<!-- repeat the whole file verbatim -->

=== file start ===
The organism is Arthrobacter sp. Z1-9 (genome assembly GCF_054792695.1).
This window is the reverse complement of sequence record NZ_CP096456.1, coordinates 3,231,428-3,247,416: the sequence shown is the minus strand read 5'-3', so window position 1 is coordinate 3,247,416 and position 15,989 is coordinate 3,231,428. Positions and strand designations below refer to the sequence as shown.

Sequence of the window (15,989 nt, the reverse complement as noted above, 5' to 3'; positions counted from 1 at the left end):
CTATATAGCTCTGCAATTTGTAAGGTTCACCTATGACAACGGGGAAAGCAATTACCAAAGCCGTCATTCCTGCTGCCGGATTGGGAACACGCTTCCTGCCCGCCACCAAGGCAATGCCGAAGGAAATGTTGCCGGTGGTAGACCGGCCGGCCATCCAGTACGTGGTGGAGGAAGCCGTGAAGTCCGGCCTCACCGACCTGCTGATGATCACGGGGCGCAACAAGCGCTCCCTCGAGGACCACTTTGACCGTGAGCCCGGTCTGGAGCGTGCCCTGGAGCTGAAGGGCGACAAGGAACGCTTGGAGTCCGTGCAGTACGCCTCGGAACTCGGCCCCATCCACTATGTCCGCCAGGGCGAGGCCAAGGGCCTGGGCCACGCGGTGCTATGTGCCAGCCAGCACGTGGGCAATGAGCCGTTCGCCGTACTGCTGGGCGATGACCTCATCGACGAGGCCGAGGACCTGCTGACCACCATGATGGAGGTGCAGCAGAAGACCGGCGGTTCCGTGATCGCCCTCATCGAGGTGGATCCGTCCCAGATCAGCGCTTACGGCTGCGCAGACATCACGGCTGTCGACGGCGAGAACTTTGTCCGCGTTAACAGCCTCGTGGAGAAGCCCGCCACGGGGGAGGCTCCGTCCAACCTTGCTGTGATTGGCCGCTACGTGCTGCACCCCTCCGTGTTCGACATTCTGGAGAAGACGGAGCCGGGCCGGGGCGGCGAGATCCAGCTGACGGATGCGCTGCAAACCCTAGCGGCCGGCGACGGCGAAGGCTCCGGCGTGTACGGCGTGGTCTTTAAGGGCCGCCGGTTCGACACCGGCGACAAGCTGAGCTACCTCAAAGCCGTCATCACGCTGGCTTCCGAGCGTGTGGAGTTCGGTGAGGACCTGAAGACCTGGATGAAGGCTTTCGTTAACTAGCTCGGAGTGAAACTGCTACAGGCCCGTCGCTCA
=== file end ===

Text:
The organism is Arthrobacter sp. Z1-9 (genome assembly GCF_054792695.1).
This window is the reverse complement of sequence record NZ_CP096456.1, coordinates 3,231,428-3,247,416: the sequence shown is the minus strand read 5'-3', so window position 1 is coordinate 3,247,416 and position 15,989 is coordinate 3,231,428. Positions and strand designations below refer to the sequence as shown.

Sequence of the window (15,989 nt, the reverse complement as noted above, 5' to 3'; positions counted from 1 at the left end):
CTATATAGCTCTGCAATTTGTAAGGTTCACCTATGACAACGGGGAAAGCAATTACCAAAGCCGTCATTCCTGCTGCCGGATTGGGAACACGCTTCCTGCCCGCCACCAAGGCAATGCCGAAGGAAATGTTGCCGGTGGTAGACCGGCCGGCCATCCAGTACGTGGTGGAGGAAGCCGTGAAGTCCGGCCTCACCGACCTGCTGATGATCACGGGGCGCAACAAGCGCTCCCTCGAGGACCACTTTGACCGTGAGCCCGGTCTGGAGCGTGCCCTGGAGCTGAAGGGCGACAAGGAACGCTTGGAGTCCGTGCAGTACGCCTCGGAACTCGGCCCCATCCACTATGTCCGCCAGGGCGAGGCCAAGGGCCTGGGCCACGCGGTGCTATGTGCCAGCCAGCACGTGGGCAATGAGCCGTTCGCCGTACTGCTGGGCGATGACCTCATCGACGAGGCCGAGGACCTGCTGACCACCATGATGGAGGTGCAGCAGAAGACCGGCGGTTCCGTGATCGCCCTCATCGAGGTGGATCCGTCCCAGATCAGCGCTTACGGCTGCGCAGACATCACGGCTGTCGACGGCGAGAACTTTGTCCGCGTTAACAGCCTCGTGGAGAAGCCCGCCACGGGGGAGGCTCCGTCCAACCTTGCTGTGATTGGCCGCTACGTGCTGCACCCCTCCGTGTTCGACATTCTGGAGAAGACGGAGCCGGGCCGGGGCGGCGAGATCCAGCTGACGGATGCGCTGCAAACCCTAGCGGCCGGCGACGGCGAAGGCTCCGGCGTGTACGGCGTGGTCTTTAAGGGCCGCCGGTTCGACACCGGCGACAAGCTGAGCTACCTCAAAGCCGTCATCACGCTGGCTTCCGAGCGTGTGGAGTTCGGTGAGGACCTGAAGACCTGGATGAAGGCTTTCGTTAACTAGCTCGGAGTGAAACTGCTACAGGCCCGTCGCTCA